Stock traders had a hard time making up their minds yesterday as they started out in the red climbing slowly into the black through the session only to give up much of the gains in the last hour of trading. Walmart’s pre-bell earnings beat, the housing market index coming in higher than expected, and positive trade discussion vibes are credited with buoying equities. The S&P500 rose by +0.2%, the Dow Jones Industrial Average traded up marginally by +0.03%, the Russell 2000 increased by +0.33, and NASDAQ 100 Index picked up by +0.16%. Bonds also rose in yesterdays session as the ten year treasury yield fell to 2.63% and the 2/10 yield curve held steady at 14 basis points. Stocks have enjoyed an almost +20% gain since hitting lows on December 24th driven primarily by the Federal Reserve’s policy shift and a potential end to the trade war with China. With the Fed having solidified the policy shift in their Jan 29/30 meeting and a torrent of jawboning from virtually all of the policy makers, the market has by now fully factored in the Fed position. Additionally, all known information from the Sino-US talks indicate some form of success which means that the market is expecting positive results on that front as well. What could be a possible driver for future market gains now that many expect first quarter earnings to be flat remains the big question in traders minds. Additionally, the market went from being oversold to a degree that has not been seen since late 2015 to being overbought, a condition that may indicate asymmetric risk. That means there is potentially more downside risk than upside potential given current market conditions. So what does it mean to say that a market is oversold or overbought? Because it is geek-out Wednesday and the S&P500 is overbought, perhaps we should delve a bit deeper into the topic.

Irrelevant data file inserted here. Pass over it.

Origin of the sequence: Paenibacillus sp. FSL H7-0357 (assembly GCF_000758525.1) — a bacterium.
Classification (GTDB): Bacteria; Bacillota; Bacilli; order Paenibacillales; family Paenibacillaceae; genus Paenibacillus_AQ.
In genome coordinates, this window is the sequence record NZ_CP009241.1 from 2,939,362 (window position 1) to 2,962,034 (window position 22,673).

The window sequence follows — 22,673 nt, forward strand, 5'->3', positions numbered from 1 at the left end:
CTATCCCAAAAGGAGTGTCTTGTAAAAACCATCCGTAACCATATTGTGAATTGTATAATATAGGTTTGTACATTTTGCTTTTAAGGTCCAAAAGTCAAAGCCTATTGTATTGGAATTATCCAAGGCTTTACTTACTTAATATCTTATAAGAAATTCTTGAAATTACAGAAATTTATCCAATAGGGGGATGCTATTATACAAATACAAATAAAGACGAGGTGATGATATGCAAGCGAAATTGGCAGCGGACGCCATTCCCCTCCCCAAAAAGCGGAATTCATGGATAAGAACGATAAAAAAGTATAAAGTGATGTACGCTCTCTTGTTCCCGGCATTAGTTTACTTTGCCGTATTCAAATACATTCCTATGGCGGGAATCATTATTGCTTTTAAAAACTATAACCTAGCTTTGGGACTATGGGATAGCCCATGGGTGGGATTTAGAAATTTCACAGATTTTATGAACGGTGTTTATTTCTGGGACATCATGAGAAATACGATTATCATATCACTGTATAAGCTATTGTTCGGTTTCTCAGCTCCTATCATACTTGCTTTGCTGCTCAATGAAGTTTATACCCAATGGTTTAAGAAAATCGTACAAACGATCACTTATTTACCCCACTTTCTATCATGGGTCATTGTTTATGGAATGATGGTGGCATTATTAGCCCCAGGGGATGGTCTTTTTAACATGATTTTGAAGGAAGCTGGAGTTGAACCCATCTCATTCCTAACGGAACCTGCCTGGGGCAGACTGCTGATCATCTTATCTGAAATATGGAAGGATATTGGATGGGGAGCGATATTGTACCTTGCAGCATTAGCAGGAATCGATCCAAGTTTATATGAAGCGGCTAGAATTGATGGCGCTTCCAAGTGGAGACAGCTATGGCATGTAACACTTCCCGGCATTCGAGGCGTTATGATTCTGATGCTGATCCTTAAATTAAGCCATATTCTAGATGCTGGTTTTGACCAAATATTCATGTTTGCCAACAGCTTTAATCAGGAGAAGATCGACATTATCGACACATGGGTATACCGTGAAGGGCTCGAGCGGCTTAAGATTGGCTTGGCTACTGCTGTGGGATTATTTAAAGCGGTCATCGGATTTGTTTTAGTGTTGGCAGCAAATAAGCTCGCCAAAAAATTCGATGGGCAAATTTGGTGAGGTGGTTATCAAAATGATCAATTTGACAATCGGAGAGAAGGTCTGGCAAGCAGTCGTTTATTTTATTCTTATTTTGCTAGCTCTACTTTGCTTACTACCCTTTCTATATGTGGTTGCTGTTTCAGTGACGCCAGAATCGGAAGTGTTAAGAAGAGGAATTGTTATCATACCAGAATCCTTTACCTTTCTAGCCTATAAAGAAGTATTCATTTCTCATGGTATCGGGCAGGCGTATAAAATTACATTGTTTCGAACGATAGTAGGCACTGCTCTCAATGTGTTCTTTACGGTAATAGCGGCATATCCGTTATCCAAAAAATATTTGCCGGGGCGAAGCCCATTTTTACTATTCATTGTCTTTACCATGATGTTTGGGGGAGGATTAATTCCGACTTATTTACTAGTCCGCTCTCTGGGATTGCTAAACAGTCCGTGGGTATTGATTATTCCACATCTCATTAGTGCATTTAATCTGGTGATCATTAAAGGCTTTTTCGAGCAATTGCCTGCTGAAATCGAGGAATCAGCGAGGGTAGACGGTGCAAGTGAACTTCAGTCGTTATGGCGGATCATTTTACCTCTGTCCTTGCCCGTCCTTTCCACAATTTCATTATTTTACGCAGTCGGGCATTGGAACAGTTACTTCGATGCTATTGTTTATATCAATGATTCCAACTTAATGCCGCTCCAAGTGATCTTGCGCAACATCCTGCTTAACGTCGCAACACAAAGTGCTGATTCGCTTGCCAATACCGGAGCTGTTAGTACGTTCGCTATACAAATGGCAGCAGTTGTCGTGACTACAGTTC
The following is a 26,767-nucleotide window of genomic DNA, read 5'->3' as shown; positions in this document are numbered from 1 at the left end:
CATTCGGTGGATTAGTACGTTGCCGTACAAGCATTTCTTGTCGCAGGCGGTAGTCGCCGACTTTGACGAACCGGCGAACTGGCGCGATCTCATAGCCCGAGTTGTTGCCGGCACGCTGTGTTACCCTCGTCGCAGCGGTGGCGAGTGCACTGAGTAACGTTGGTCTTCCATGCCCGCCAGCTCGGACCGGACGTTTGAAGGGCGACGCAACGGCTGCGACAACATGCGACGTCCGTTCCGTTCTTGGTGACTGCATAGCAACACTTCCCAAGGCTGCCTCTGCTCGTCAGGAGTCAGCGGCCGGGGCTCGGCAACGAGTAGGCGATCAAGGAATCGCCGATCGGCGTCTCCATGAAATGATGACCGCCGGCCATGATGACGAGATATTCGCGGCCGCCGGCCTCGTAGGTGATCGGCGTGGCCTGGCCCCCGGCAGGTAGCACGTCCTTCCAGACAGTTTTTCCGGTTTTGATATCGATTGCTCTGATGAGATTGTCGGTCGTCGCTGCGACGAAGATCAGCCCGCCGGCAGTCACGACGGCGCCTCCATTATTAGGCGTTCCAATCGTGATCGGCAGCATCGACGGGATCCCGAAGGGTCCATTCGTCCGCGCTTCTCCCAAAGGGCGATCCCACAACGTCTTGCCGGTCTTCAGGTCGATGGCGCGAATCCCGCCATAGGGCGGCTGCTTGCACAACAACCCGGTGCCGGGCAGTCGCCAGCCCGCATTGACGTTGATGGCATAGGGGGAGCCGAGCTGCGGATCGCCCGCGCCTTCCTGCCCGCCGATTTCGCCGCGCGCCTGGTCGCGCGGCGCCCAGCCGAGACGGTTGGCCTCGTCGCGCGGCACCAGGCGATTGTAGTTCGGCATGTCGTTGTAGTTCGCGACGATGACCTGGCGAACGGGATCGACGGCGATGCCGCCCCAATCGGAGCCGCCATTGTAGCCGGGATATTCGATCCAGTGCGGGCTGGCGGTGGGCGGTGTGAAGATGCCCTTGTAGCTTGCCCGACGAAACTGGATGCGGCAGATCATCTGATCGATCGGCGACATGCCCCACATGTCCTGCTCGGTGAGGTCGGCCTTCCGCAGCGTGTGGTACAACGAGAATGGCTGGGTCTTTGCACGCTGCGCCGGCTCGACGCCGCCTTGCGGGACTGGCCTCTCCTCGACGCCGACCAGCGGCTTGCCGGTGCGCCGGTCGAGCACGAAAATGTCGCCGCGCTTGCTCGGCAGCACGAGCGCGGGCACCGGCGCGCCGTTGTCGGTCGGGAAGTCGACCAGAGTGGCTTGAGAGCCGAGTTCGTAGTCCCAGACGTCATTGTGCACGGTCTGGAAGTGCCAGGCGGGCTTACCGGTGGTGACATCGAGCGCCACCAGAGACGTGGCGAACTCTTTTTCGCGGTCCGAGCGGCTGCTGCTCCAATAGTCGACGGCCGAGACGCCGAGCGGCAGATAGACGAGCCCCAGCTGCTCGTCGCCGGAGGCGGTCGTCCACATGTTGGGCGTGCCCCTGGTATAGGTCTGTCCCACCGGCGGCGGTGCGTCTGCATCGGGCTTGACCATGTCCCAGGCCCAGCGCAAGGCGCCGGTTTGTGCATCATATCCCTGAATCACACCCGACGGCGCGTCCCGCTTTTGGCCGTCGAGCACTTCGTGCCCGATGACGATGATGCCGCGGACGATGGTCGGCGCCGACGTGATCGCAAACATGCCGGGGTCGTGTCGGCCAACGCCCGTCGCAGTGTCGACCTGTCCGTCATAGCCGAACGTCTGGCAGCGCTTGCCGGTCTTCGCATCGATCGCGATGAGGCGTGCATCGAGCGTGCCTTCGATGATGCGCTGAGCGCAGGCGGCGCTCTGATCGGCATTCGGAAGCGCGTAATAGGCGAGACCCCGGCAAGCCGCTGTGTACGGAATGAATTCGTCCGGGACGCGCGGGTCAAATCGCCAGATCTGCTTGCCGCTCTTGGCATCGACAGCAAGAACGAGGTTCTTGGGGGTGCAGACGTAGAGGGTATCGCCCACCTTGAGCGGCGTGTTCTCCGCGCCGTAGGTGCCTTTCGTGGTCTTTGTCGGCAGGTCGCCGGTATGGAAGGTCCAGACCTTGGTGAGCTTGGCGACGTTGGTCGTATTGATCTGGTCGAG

The Relative Strength Index, or RSI, was developed by famed market technician J. Welles Wilder and introduced in his still relevant book “New Concepts of Technical Trading Systems”, which was technically new in 1978, when the book was released. The RSI tells us where a stock is trading today relative to where is has been trading historically, indicating the momentum of a trading instrument. It is devised as an oscillator which means that it moves between 0 and 100. Though there are many interpretations of the indicator, the classic application states that if the oscillator goes below 30 the underlying security is oversold and if it exceeds 70, it is considered overbought. In other words if something sells off too quickly it is oversold and conversely if something goes up too far too fast, it is considered overbought. Seems pretty convenient and what is more convenient is that the indicator is available on most free charting applications. So let’s go into how the index is actually calculated. The calculation takes two steps as follows: